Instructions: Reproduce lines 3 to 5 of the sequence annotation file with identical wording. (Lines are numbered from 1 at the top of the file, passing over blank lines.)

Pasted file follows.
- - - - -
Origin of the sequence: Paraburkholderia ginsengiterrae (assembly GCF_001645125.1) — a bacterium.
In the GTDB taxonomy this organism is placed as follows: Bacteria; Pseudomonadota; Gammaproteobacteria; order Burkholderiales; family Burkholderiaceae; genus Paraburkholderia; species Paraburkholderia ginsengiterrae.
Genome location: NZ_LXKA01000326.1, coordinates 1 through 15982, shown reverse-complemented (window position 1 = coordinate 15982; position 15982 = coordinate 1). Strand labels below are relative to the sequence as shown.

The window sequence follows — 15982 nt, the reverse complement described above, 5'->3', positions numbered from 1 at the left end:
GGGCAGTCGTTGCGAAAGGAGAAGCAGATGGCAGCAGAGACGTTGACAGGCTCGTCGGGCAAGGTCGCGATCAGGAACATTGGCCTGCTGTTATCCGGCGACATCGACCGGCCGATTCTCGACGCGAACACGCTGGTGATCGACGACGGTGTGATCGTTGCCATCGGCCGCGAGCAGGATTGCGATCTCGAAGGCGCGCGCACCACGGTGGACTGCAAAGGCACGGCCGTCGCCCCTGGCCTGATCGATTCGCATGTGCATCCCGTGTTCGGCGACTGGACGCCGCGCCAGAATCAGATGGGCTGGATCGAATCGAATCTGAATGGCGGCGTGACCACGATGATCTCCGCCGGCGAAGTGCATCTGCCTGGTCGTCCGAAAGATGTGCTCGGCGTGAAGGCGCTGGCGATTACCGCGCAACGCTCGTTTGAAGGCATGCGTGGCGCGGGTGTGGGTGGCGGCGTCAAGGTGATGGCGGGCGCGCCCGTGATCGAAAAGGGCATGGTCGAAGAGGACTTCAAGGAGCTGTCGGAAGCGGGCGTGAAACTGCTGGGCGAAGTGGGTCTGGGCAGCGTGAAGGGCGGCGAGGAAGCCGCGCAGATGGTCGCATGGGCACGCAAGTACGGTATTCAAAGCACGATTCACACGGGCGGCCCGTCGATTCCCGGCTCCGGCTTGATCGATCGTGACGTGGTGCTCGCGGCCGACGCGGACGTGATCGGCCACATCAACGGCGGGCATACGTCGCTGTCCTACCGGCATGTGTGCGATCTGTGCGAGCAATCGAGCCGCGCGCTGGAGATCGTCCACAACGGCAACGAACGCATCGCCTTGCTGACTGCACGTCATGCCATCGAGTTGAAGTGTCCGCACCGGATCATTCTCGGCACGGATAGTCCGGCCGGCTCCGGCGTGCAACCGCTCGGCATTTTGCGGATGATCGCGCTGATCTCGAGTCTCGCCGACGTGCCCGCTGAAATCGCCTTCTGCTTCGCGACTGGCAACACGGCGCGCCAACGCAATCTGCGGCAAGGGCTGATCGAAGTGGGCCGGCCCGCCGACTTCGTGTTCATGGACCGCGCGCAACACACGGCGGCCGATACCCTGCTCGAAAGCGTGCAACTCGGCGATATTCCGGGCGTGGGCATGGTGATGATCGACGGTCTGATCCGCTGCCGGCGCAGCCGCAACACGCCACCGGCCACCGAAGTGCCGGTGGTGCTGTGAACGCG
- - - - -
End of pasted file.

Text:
Genome location: NZ_LXKA01000326.1, coordinates 1 through 15982, shown reverse-complemented (window position 1 = coordinate 15982; position 15982 = coordinate 1). Strand labels below are relative to the sequence as shown.

The window sequence follows — 15982 nt, the reverse complement described above, 5'->3', positions numbered from 1 at the left end:
GGGCAGTCGTTGCGAAAGGAGAAGCAGATGGCAGCAGAGACGTTGACAGGCTCGTCGGGCAAGGTCGCGATCAGGAACATTGGCCTGCTGTTATCCGGCGACATCGACCGGCCGATTCTCGACGCGAACACGCTGGTGATCGACGACGGTGTGATCGTTGCCATCGGCCGCGAGCAGGATTGCGATCTCGAAGGCGCGCGCACCACGGTGGACTGCAAAGGCACGGCCGTCGCCCCTGGCCTGATCGATTCGCATGTGCATCCCGTGTTCGGCGACTGGACGCCGCGCCAGAATCAGATGGGCTGGATCGAATCGAATCTGAATGGCGGCGTGACCACGATGATCTCCGCCGGCGAAGTGCATCTGCCTGGTCGTCCGAAAGATGTGCTCGGCGTGAAGGCGCTGGCGATTACCGCGCAACGCTCGTTTGAAGGCATGCGTGGCGCGGGTGTGGGTGGCGGCGTCAAGGTGATGGCGGGCGCGCCCGTGATCGAAAAGGGCATGGTCGAAGAGGACTTCAAGGAGCTGTCGGAAGCGGGCGTGAAACTGCTGGGCGAAGTGGGTCTGGGCAGCGTGAAGGGCGGCGAGGAAGCCGCGCAGATGGTCGCATGGGCACGCAAGTACGGTATTCAAAGCACGATTCACACGGGCGGCCCGTCGATTCCCGGCTCCGGCTTGATCGATCGTGACGTGGTGCTCGCGGCCGACGCGGACGTGATCGGCCACATCAACGGCGGGCATACGTCGCTGTCCTACCGGCATGTGTGCGATCTGTGCGAGCAATCGAGCCGCGCGCTGGAGATCGTCCACAACGGCAACGAACGCATCGCCTTGCTGACTGCACGTCATGCCATCGAGTTGAAGTGTCCGCACCGGATCATTCTCGGCACGGATAGTCCGGCCGGCTCCGGCGTGCAACCGCTCGGCATTTTGCGGATGATCGCGCTGATCTCGAGTCTCGCCGACGTGCCCGCTGAAATCGCCTTCTGCTTCGCGACTGGCAACACGGCGCGCCAACGCAATCTGCGGCAAGGGCTGATCGAAGTGGGCCGGCCCGCCGACTTCGTGTTCATGGACCGCGCGCAACACACGGCGGCCGATACCCTGCTCGAAAGCGTGCAACTCGGCGATATTCCGGGCGTGGGCATGGTGATGATCGACGGTCTGATCCGCTGCCGGCGCAGCCGCAACACGCCACCGGCCACCGAAGTGCCGGTGGTGCTGTGAACGCG